We can go into this a bit more. First one must understand the mentality of the ones meant to be in charge of the wider western culture.

To begin with, the Low and High Art terms do not refer to the quality of the Art being discussed. It is about where they aim their arrows. They are complimentary, and both intensely important to every single art scene that has ever existed. Without both, you are doomed to fail. This, of course, means each have been mortally wounded by modernism. That's par for the course these days, though. What we need to discuss is what makes their differences so vital to art.

That they are two sides of a coin is what is important here. The reason these terms exist is because they refer to the position from which the story is being told from. Low starts low and aims High; High starts high and aims Low. The former is told from a low position looking up, and the latter is told from a high position looking down.

Allow me to expand. Low Art is escapist in nature, meant to start from the baseline of normal life and moves into looking outward into the world around them. This is where you get things like pulps, b-movies, comics, games, and the like. They work by starting inward and moving outward. This is what is meant by weird fiction being the beating heart of adventure fiction. All weird tales use the abnormal swooping in on normality to begin the tale. 

In order to make good Low Art, one must have a love of others and a desire to connect with them. We start from ourselves, a low position, and turn outwards to see those around us and how we can grow to meet each other. In essence, we move from Low to High.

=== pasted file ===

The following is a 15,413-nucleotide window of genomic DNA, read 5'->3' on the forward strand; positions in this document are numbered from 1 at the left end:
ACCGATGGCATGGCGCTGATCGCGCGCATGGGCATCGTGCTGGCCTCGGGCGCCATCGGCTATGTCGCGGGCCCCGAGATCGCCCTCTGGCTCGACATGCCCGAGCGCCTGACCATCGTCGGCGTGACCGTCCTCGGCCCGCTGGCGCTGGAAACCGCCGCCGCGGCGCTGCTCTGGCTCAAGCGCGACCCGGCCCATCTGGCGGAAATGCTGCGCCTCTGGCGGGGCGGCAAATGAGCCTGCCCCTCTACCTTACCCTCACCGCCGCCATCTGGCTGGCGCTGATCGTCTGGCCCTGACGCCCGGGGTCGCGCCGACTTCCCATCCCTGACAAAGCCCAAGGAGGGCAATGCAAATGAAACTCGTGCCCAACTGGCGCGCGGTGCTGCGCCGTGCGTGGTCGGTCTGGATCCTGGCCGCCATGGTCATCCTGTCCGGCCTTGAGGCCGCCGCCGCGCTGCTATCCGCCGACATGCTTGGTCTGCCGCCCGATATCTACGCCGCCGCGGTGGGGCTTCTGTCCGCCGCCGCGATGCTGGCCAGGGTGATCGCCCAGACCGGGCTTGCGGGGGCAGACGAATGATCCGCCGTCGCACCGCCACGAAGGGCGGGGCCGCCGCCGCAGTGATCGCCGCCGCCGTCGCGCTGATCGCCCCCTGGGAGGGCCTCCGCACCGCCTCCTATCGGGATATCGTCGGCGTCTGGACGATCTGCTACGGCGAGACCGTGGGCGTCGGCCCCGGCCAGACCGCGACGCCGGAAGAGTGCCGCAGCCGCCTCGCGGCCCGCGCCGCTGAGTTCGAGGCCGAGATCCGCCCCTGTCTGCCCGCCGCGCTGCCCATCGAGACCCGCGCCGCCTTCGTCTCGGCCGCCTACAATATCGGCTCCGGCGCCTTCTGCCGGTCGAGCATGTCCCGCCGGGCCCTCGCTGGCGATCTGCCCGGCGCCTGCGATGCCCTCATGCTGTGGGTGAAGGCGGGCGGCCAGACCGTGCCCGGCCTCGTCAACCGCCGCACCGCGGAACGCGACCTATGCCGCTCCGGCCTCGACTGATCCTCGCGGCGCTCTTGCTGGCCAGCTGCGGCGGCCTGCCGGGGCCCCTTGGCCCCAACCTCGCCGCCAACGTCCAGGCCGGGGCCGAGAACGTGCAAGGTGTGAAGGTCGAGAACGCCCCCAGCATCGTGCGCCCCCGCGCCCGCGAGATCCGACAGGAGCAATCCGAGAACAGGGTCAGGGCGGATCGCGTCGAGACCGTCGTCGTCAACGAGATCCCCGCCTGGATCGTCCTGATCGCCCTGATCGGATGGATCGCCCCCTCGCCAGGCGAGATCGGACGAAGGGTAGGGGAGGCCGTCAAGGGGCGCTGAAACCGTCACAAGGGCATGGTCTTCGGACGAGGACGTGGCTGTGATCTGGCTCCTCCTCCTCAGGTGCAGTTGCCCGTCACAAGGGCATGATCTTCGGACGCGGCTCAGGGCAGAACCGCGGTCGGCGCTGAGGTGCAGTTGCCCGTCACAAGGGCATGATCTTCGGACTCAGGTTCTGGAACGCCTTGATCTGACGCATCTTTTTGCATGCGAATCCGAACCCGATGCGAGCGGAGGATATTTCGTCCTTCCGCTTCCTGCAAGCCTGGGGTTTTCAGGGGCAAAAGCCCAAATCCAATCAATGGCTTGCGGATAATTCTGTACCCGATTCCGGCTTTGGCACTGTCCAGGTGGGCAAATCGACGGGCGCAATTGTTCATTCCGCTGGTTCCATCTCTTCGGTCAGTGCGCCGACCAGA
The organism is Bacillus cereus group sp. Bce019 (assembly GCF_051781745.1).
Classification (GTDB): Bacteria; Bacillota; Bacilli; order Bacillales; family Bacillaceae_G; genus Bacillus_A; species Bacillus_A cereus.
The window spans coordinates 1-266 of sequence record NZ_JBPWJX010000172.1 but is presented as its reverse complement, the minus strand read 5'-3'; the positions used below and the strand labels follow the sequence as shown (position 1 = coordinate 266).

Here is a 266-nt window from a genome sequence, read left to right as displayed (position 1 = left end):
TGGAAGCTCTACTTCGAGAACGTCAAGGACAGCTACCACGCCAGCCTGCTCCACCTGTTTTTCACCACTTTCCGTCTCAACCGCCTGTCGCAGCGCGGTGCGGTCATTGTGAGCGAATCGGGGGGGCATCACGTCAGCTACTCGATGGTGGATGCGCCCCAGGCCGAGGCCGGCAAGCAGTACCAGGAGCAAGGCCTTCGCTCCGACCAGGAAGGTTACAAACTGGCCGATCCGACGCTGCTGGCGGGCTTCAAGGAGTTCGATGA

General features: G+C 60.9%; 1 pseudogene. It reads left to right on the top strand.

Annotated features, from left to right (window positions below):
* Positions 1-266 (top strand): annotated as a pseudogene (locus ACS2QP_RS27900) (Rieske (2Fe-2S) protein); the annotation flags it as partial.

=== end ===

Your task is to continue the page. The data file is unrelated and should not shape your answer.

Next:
High Art is not the same thing. It is reflective and thoughtful, insular, and meant to start from a high position as in looking down on creation from above, making an observation about what one sees in the complex tapestry of existence, and then zooming in on it. You start from a high position, and you descend towards it, sort of like tactical bombing. Think of works like Brideshead Revisited, The Idiot, or American Psycho, which take a glance at a specific area of creation and bear down on it with full intensity to explore this one piece of it inside and out. 

They start High so they can easily see the full picture they are attempting to fill in by swooping in Low to meet it. This is the exact opposite approach of Low Art, but a very important half of the whole picture. If you don't have some semblance of wonder at creation and humanity, you simply can't make good High Art. You can only make cheap imitation.

Both of these sorts of stories are extremely important and are required to exist for healthy art scenes to grow. You need Low Art for escapism and a reminder of wonder outside yourself and your predicament, and you need High Art to help grow your knowledge of the world you live in to accept your place in it. Hence why they are two sides of the same coin and one who prefers to ignore one or the other is missing a vital piece of the picture.

As you might be able to gather, you're not going to find these stories on an OldPub bookshelf these days. The issue with High and Low Art is that the mainstream has absolutely leveled each of them into a fine paste, gutting them in the process. Audiences no longer get the complete experience of a healthy art scene--they get a cartoonish funhouse version of them.